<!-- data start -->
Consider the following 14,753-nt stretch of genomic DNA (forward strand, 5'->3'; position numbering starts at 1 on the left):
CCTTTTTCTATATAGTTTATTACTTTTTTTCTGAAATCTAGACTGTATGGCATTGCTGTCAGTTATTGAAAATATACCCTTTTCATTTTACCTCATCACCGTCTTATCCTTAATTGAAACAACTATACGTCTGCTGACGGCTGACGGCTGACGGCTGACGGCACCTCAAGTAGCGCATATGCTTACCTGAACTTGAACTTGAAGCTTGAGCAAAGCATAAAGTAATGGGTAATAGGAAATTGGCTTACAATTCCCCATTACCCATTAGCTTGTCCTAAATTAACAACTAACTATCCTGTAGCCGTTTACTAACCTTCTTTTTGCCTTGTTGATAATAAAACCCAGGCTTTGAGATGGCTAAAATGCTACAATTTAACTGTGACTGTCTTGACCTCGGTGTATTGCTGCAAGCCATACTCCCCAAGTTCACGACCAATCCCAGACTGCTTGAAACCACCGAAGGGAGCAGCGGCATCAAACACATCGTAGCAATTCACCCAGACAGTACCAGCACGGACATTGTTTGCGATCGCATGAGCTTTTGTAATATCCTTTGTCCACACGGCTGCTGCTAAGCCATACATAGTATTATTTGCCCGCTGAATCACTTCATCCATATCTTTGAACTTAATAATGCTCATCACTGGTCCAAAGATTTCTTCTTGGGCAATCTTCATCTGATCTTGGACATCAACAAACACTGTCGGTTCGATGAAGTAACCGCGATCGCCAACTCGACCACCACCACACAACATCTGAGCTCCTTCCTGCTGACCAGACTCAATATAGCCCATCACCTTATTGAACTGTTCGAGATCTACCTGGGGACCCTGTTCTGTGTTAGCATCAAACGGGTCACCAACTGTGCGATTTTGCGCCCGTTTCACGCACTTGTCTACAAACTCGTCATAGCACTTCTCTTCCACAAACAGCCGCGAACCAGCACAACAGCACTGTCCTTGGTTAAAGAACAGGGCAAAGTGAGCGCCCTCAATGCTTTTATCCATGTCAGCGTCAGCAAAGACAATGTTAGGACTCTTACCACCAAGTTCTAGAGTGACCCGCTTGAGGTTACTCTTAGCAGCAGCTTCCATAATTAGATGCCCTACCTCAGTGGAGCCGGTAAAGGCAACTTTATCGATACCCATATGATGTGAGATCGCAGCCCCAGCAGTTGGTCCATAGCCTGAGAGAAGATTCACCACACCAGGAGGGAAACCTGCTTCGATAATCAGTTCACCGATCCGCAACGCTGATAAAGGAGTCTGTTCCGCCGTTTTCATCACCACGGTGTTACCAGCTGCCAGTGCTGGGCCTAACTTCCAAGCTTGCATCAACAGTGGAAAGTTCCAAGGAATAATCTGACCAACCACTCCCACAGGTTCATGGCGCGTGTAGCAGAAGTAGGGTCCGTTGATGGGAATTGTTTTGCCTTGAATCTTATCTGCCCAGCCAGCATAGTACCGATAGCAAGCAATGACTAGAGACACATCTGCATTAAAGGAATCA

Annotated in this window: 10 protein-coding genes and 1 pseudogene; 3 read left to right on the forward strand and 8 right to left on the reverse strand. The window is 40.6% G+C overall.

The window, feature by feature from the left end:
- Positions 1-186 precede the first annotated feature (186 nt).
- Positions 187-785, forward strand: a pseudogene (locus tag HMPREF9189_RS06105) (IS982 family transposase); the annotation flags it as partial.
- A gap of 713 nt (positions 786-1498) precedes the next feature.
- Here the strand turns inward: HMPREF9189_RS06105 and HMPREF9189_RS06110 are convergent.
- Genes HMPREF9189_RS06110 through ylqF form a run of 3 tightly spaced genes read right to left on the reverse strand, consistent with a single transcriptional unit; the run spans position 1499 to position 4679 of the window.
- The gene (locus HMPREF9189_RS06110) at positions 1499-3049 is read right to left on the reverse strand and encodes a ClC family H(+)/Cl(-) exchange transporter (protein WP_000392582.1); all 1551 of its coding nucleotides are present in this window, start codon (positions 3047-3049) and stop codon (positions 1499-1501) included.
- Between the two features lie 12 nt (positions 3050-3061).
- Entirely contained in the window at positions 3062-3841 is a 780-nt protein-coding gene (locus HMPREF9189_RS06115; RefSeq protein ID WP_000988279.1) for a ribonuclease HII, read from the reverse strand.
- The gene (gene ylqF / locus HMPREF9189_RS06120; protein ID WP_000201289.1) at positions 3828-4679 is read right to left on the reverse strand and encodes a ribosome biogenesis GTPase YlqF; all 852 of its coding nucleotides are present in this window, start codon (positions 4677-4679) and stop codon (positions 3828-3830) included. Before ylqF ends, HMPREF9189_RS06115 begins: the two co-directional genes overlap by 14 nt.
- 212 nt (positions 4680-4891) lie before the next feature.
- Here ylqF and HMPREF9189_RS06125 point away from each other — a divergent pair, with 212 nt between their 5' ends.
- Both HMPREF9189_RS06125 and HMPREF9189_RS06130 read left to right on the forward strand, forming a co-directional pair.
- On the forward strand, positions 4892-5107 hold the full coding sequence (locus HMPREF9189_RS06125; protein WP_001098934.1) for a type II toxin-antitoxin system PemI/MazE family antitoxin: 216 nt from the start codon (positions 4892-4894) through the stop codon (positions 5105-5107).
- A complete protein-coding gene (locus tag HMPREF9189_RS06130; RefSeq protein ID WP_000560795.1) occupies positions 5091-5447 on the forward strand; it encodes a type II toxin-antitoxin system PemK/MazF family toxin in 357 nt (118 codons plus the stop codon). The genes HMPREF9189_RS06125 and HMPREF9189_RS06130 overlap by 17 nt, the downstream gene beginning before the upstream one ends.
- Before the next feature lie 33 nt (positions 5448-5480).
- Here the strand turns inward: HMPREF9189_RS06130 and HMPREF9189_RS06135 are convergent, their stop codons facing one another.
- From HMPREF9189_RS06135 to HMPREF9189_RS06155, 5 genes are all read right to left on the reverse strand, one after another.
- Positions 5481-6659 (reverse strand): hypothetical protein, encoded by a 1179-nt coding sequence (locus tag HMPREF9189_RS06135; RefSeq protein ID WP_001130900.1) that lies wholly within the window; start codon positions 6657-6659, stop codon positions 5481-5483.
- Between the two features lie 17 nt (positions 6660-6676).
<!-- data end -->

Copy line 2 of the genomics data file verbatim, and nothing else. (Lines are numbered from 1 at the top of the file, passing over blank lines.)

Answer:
CCTTTTTCTATATAGTTTATTACTTTTTTTCTGAAATCTAGACTGTATGGCATTGCTGTCAGTTATTGAAAATATACCCTTTTCATTTTACCTCATCACCGTCTTATCCTTAATTGAAACAACTATACGTCTGCTGACGGCTGACGGCTGACGGCTGACGGCACCTCAAGTAGCGCATATGCTTACCTGAACTTGAACTTGAAGCTTGAGCAAAGCATAAAGTAATGGGTAATAGGAAATTGGCTTACAATTCCCCATTACCCATTAGCTTGTCCTAAATTAACAACTAACTATCCTGTAGCCGTTTACTAACCTTCTTTTTGCCTTGTTGATAATAAAACCCAGGCTTTGAGATGGCTAAAATGCTACAATTTAACTGTGACTGTCTTGACCTCGGTGTATTGCTGCAAGCCATACTCCCCAAGTTCACGACCAATCCCAGACTGCTTGAAACCACCGAAGGGAGCAGCGGCATCAAACACATCGTAGCAATTCACCCAGACAGTACCAGCACGGACATTGTTTGCGATCGCATGAGCTTTTGTAATATCCTTTGTCCACACGGCTGCTGCTAAGCCATACATAGTATTATTTGCCCGCTGAATCACTTCATCCATATCTTTGAACTTAATAATGCTCATCACTGGTCCAAAGATTTCTTCTTGGGCAATCTTCATCTGATCTTGGACATCAACAAACACTGTCGGTTCGATGAAGTAACCGCGATCGCCAACTCGACCACCACCACACAACATCTGAGCTCCTTCCTGCTGACCAGACTCAATATAGCCCATCACCTTATTGAACTGTTCGAGATCTACCTGGGGACCCTGTTCTGTGTTAGCATCAAACGGGTCACCAACTGTGCGATTTTGCGCCCGTTTCACGCACTTGTCTACAAACTCGTCATAGCACTTCTCTTCCACAAACAGCCGCGAACCAGCACAACAGCACTGTCCTTGGTTAAAGAACAGGGCAAAGTGAGCGCCCTCAATGCTTTTATCCATGTCAGCGTCAGCAAAGACAATGTTAGGACTCTTACCACCAAGTTCTAGAGTGACCCGCTTGAGGTTACTCTTAGCAGCAGCTTCCATAATTAGATGCCCTACCTCAGTGGAGCCGGTAAAGGCAACTTTATCGATACCCATATGATGTGAGATCGCAGCCCCAGCAGTTGGTCCATAGCCTGAGAGAAGATTCACCACACCAGGAGGGAAACCTGCTTCGATAATCAGTTCACCGATCCGCAACGCTGATAAAGGAGTCTGTTCCGCCGTTTTCATCACCACGGTGTTACCAGCTGCCAGTGCTGGGCCTAACTTCCAAGCTTGCATCAACAGTGGAAAGTTCCAAGGAATAATCTGACCAACCACTCCCACAGGTTCATGGCGCGTGTAGCAGAAGTAGGGTCCGTTGATGGGAATTGTTTTGCCTTGAATCTTATCTGCCCAGCCAGCATAGTACCGATAGCAAGCAATGACTAGAGACACATCTGCATTAAAGGAATCA